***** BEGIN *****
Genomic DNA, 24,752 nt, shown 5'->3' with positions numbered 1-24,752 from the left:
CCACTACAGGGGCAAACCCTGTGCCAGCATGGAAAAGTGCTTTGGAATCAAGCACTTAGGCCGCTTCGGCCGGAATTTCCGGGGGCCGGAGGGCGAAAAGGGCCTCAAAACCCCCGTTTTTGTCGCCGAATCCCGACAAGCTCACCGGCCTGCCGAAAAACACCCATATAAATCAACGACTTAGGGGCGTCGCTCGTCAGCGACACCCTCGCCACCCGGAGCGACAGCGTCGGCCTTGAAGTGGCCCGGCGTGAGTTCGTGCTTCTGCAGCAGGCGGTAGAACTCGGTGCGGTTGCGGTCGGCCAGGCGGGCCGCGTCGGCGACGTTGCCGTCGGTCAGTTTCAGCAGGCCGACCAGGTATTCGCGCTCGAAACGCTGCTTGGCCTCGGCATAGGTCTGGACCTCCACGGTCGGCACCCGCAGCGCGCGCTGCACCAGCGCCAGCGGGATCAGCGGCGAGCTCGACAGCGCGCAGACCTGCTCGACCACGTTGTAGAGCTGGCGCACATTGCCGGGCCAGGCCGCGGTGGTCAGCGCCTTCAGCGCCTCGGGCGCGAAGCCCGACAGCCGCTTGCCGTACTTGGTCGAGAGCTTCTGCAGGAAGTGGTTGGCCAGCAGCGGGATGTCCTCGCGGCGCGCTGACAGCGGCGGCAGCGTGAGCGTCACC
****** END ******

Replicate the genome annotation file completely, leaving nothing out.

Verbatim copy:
Genomic DNA, 24,752 nt, shown 5'->3' with positions numbered 1-24,752 from the left:
CCACTACAGGGGCAAACCCTGTGCCAGCATGGAAAAGTGCTTTGGAATCAAGCACTTAGGCCGCTTCGGCCGGAATTTCCGGGGGCCGGAGGGCGAAAAGGGCCTCAAAACCCCCGTTTTTGTCGCCGAATCCCGACAAGCTCACCGGCCTGCCGAAAAACACCCATATAAATCAACGACTTAGGGGCGTCGCTCGTCAGCGACACCCTCGCCACCCGGAGCGACAGCGTCGGCCTTGAAGTGGCCCGGCGTGAGTTCGTGCTTCTGCAGCAGGCGGTAGAACTCGGTGCGGTTGCGGTCGGCCAGGCGGGCCGCGTCGGCGACGTTGCCGTCGGTCAGTTTCAGCAGGCCGACCAGGTATTCGCGCTCGAAACGCTGCTTGGCCTCGGCATAGGTCTGGACCTCCACGGTCGGCACCCGCAGCGCGCGCTGCACCAGCGCCAGCGGGATCAGCGGCGAGCTCGACAGCGCGCAGACCTGCTCGACCACGTTGTAGAGCTGGCGCACATTGCCGGGCCAGGCCGCGGTGGTCAGCGCCTTCAGCGCCTCGGGCGCGAAGCCCGACAGCCGCTTGCCGTACTTGGTCGAGAGCTTCTGCAGGAAGTGGTTGGCCAGCAGCGGGATGTCCTCGCGGCGCGCTGACAGCGGCGGCAGCGTGAGCGTCACC